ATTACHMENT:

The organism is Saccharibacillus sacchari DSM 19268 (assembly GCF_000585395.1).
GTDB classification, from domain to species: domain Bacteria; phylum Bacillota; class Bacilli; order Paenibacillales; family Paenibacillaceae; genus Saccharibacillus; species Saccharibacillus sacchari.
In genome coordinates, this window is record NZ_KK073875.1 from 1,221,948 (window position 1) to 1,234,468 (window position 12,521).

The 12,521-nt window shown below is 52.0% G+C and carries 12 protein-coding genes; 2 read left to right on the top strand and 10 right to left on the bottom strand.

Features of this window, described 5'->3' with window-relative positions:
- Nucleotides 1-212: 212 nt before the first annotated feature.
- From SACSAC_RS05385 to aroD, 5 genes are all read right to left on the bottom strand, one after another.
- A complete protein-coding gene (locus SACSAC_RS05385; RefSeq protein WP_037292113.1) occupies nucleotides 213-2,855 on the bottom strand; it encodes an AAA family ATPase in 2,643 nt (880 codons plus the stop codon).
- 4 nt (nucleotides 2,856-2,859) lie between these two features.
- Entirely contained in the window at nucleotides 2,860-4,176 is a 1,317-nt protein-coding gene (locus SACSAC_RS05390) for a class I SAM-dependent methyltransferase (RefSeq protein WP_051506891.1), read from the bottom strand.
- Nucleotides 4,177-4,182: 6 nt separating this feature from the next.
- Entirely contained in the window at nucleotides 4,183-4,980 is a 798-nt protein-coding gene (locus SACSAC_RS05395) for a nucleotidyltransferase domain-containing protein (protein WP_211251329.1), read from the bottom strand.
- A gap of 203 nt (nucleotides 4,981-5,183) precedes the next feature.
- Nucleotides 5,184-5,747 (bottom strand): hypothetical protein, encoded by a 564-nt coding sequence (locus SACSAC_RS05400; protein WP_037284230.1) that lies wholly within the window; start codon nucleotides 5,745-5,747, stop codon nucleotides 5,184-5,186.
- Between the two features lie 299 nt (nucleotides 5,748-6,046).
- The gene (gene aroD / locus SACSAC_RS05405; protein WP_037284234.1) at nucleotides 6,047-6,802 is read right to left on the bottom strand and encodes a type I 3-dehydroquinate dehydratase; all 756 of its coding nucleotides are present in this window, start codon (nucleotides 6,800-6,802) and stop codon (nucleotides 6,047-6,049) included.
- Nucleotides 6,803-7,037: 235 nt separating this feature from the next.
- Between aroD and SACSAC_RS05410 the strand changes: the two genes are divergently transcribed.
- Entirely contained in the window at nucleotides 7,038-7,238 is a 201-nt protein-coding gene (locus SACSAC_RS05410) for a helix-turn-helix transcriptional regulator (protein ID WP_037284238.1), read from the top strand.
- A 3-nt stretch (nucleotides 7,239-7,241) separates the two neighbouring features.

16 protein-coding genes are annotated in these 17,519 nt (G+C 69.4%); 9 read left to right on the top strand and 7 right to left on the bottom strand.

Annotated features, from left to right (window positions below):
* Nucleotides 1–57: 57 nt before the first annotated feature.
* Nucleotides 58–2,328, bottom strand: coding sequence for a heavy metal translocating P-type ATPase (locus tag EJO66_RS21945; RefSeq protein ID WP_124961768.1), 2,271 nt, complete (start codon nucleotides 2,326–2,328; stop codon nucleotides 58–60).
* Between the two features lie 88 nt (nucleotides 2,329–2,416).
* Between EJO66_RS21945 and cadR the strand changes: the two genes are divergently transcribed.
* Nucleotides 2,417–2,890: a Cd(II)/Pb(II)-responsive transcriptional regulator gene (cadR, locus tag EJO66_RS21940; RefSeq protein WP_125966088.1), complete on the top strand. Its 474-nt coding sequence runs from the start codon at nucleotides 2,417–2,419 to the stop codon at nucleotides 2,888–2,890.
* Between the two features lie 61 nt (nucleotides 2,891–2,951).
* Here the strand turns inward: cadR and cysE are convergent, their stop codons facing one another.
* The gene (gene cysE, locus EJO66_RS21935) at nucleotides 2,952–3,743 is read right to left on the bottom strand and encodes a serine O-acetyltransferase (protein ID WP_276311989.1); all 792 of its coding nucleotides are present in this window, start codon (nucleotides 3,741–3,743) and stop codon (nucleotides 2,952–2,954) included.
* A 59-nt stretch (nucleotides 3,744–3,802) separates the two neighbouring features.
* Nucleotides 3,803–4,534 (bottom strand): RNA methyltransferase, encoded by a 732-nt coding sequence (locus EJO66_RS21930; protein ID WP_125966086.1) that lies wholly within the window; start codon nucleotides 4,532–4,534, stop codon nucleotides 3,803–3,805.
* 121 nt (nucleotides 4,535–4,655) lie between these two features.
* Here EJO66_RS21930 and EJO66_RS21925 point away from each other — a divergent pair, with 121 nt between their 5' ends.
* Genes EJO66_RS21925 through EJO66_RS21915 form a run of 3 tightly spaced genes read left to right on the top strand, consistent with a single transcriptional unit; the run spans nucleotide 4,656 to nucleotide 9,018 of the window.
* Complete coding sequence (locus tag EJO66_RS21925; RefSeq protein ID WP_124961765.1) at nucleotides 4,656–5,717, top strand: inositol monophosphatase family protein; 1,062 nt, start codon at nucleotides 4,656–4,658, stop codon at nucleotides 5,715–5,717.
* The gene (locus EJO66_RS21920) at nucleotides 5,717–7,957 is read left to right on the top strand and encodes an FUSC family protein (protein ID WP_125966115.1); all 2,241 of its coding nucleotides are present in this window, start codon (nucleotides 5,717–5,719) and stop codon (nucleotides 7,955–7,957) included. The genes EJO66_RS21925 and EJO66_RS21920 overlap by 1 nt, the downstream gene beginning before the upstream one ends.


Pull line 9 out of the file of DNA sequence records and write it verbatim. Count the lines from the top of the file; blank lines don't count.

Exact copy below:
- 4 nt (nucleotides 2,856-2,859) lie between these two features.